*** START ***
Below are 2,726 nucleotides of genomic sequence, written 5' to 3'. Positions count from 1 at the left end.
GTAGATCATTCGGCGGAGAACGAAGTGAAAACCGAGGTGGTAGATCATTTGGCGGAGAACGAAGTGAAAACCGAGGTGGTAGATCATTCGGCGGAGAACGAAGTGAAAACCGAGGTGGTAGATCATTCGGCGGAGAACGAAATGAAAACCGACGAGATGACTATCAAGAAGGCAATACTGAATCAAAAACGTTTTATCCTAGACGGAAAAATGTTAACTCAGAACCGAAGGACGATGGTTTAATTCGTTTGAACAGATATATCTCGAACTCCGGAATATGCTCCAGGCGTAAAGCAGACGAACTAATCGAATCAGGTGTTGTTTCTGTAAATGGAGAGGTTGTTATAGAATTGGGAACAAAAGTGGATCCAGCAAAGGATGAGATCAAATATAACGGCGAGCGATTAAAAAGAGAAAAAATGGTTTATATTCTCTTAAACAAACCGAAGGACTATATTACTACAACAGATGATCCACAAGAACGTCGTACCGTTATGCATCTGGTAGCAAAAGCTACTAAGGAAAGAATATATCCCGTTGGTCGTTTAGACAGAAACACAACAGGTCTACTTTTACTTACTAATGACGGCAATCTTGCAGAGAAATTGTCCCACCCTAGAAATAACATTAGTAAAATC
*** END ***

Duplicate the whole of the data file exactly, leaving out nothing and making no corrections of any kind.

Below are 2,726 nucleotides of genomic sequence, written 5' to 3'. Positions count from 1 at the left end.
GTAGATCATTCGGCGGAGAACGAAGTGAAAACCGAGGTGGTAGATCATTTGGCGGAGAACGAAGTGAAAACCGAGGTGGTAGATCATTCGGCGGAGAACGAAGTGAAAACCGAGGTGGTAGATCATTCGGCGGAGAACGAAATGAAAACCGACGAGATGACTATCAAGAAGGCAATACTGAATCAAAAACGTTTTATCCTAGACGGAAAAATGTTAACTCAGAACCGAAGGACGATGGTTTAATTCGTTTGAACAGATATATCTCGAACTCCGGAATATGCTCCAGGCGTAAAGCAGACGAACTAATCGAATCAGGTGTTGTTTCTGTAAATGGAGAGGTTGTTATAGAATTGGGAACAAAAGTGGATCCAGCAAAGGATGAGATCAAATATAACGGCGAGCGATTAAAAAGAGAAAAAATGGTTTATATTCTCTTAAACAAACCGAAGGACTATATTACTACAACAGATGATCCACAAGAACGTCGTACCGTTATGCATCTGGTAGCAAAAGCTACTAAGGAAAGAATATATCCCGTTGGTCGTTTAGACAGAAACACAACAGGTCTACTTTTACTTACTAATGACGGCAATCTTGCAGAGAAATTGTCCCACCCTAGAAATAACATTAGTAAAATC